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Delaware College of Art and Design

Delaware College of Art and Design (DCAD) was founded in 1997 through a partnership between the Pratt Institute and the Corcoran College of Art and Design. DCAD's mission is to educate talented and committed students to become art makers, idea generators, problem solvers, and visual communicators who can redefine the way we perceive and experience the world around us. DCAD's associate of fine arts (AFA) degree program is offered in five disciplines: Animation, Fine Arts, Graphic Design, Illustration and Photography. Apart from the traditional disciplines of the fine artist, these include opportunities in publishing, marketing, computer graphics, advertising, packaging, display design, and photography. In addition to studio courses, courses in art history and writing and literature (combined) complete the curriculum. Most students transfer to other colleges that offer the BFA degree. The College is independently accredited regionally by the Middle States Commission on Higher Education and nationally by the National Association of Schools of Art and Design.

Delaware College of Art & Design
Delaware College of Art and Design (logo).png
TypePrivate Art School
Established1997 (1997)[1]
PresidentJean Dahlgren [1]
Academic staff
Undergraduates254 (Fall 2011)[1]
Other students
500 (continuing education)[1]
Location, ,


DCAD offers apartment-style dormitories in the Saville Residence Hall directly across Sixth Street from the studio and academic facilities at 600 N. Market St., and in the next block to the north at 707 N. King Street. A multimillion-dollar (4.7m US$) expansion in student housing opened for Fall 2012 in response to a significant increase in requests for on-campus residency. The former hotel's kitchen has been transformed into a student cafeteria for all resident and commuting students. The 600 North Market building was the initial opening site for the College with an entering student population of 50.[1] The Tatiana Copeland Student Center, located in the Market Street side of the Saville, opened in March 2009. It provides a student lounge, bookstore and in-house art supply area.[2] On the first floor of the North Market Street side of the 707 building, Jerry's Artarama modifies its paradigm and opened their first urban retail location because Wilmington and the area was without a full-service art and materials store for many years. The result of this partnership with DCAD marked the first "destination" retail store opening in Wilmington in its latest revitalization. Jerry's relocated to Newark, Del., in 2018 but continues to stock supplies for DCAD students in Wilmington.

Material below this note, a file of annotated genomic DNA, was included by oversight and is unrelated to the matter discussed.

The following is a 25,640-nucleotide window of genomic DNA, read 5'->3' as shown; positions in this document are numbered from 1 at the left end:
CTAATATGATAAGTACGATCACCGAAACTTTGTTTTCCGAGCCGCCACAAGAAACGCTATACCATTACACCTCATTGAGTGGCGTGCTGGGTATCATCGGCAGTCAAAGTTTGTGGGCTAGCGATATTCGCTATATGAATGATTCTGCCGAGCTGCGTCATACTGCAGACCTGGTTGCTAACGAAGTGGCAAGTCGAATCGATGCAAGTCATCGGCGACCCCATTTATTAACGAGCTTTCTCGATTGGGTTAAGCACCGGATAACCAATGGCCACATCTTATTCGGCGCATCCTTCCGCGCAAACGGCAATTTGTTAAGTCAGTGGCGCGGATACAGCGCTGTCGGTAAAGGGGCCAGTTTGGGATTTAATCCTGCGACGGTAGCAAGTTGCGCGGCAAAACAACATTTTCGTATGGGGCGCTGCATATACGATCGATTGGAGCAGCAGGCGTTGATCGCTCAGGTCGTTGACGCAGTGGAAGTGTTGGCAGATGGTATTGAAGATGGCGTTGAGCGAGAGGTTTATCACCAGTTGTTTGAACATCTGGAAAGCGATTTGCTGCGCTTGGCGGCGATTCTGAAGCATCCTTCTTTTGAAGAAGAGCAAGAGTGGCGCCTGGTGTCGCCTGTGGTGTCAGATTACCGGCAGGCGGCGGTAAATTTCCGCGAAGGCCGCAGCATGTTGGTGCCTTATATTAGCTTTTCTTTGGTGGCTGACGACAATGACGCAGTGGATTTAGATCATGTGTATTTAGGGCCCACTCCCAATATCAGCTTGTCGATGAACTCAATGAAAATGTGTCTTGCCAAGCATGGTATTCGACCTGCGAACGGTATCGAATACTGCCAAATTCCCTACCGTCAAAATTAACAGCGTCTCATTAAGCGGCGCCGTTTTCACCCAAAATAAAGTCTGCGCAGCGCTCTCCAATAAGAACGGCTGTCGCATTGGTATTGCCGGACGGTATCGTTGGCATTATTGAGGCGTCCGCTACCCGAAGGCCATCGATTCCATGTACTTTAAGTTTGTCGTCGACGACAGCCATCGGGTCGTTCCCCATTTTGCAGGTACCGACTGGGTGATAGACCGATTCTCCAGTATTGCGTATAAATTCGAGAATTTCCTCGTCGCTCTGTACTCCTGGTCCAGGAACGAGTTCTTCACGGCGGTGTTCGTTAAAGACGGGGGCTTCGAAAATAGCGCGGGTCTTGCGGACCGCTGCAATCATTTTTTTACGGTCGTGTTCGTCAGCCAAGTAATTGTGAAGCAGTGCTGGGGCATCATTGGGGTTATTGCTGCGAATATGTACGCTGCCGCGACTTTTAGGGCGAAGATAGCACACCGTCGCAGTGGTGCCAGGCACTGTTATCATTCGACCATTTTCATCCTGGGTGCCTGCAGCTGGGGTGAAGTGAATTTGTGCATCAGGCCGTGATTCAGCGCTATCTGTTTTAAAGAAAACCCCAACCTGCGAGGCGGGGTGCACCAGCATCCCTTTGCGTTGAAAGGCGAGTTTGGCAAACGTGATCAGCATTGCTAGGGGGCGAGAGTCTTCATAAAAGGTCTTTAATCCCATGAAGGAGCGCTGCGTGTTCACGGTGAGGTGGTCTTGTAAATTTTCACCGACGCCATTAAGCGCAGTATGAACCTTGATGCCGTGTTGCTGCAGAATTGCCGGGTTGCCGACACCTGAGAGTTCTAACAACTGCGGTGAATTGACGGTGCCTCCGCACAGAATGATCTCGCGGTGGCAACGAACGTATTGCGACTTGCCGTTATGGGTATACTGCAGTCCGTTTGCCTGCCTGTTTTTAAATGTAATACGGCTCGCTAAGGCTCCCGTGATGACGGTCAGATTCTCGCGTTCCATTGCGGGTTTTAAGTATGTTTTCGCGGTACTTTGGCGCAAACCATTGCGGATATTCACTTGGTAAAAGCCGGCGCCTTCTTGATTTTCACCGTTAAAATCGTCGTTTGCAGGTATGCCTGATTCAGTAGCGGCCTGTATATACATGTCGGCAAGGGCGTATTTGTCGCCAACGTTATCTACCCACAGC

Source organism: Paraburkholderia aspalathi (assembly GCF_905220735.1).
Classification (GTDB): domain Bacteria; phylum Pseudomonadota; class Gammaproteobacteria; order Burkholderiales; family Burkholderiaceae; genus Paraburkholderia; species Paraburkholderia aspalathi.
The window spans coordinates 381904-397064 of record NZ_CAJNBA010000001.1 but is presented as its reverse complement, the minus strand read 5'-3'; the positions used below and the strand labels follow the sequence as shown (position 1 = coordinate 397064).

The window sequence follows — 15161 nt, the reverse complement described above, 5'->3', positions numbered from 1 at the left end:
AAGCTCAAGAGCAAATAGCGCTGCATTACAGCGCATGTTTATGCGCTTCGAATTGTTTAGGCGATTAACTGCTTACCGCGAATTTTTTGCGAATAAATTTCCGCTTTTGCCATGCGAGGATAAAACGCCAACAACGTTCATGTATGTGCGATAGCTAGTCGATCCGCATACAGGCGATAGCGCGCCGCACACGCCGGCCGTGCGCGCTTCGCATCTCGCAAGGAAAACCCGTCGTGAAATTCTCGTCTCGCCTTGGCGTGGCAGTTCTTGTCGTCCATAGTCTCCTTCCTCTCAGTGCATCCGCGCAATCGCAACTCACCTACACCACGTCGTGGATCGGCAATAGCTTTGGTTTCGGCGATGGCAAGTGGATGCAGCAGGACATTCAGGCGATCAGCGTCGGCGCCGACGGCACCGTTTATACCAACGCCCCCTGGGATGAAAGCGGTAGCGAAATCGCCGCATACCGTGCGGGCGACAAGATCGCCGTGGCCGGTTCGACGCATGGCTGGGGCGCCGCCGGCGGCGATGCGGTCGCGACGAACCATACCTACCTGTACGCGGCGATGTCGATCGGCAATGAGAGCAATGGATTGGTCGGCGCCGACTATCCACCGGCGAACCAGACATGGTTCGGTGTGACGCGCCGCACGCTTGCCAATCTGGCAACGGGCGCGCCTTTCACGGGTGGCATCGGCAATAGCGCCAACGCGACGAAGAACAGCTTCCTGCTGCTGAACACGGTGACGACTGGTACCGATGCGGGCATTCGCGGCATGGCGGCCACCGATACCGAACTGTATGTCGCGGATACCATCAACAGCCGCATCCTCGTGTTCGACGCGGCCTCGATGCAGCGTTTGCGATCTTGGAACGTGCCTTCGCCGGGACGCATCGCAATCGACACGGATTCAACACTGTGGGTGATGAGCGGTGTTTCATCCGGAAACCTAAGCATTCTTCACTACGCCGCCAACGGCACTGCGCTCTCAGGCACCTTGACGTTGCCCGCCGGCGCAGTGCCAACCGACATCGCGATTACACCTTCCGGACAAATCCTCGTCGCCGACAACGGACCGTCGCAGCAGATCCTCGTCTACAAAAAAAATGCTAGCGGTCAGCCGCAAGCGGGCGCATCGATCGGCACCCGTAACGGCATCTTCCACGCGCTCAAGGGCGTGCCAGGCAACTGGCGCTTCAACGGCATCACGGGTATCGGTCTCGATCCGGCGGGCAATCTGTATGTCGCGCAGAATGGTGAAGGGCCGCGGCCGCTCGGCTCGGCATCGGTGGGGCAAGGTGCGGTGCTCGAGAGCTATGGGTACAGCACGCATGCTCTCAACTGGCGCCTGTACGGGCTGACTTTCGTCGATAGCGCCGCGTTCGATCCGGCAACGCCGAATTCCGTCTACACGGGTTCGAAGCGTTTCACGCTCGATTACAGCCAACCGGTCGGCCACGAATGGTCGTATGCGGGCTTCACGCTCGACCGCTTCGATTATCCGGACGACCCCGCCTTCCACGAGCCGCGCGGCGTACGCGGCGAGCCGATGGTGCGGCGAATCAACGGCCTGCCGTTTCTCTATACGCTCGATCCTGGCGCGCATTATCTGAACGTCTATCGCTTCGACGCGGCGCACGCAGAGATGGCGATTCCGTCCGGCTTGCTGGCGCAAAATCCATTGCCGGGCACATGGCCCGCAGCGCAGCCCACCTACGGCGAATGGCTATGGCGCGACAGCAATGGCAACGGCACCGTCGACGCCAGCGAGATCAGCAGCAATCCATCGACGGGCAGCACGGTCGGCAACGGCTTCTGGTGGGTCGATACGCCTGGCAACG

The Office of Student Services is responsible for overseeing the general welfare of students, offering support services and for planning both recreational and educational activities. Support services offered are career counseling, health and safety education, academic support, and personal counseling. A Student Council facilitates participation and input from the student body.


Delmarva Power & Light Building
Location600 N. Market Street, Wilmington, DE
Coordinates39°44′31″N 75°33′00″W / 39.741909°N 75.549869°W / 39.741909; -75.549869Coordinates: 39°44′31″N 75°33′00″W / 39.741909°N 75.549869°W / 39.741909; -75.549869
Architectural styleArt Deco[3]
MPSMarket Street MRA[3]
NRHP reference #85000149[3]
Added to NRHPJanuary 30, 1985[3]

DCAD is located in downtown Wilmington in the former Delmarva Power headquarters building at 600 N. Market St.. The building has been converted for use as studio and classroom space, as well as administrative offices for DCAD faculty and staff. The building was built in the Art Deco style with an Aztec motif.[4]

Located across Sixth Street is the Saville, which serves as one of two on-campus residence halls and houses the Copeland student center.[5] This building was the former Mullins clothing store, which was converted to apartments in the mid-1980s. The faded Mullins advertising can still be seen on the brick south side of the building.

See alsoEdit


  1. ^ a b c d e Parra, Esteban (14 Jan 2012), "College of Art will expand at hotel site", The News Journal,, retrieved 14 Jan 2012
  2. ^ Serio, Christine. "Getting Comfy". Wilmington City Life. Retrieved 2008-09-26.[dead link] checked for archived link; not found
  3. ^ a b c d "National Register Information System". National Register of Historic Places. National Park Service. July 9, 2010.
  4. ^ Historic Building Notes on Selected Market Street Properties (PDF), East Coast Greenway, 5 Aug 2008, archived from the original (PDF) on 5 July 2008, retrieved 10 Mar 2009
  5. ^ Kipp, Rachel (26 Apr 2007), "The little (arts) college that could", The News Journal, archived from the original on 2007, retrieved 11 Oct 2008

External linksEdit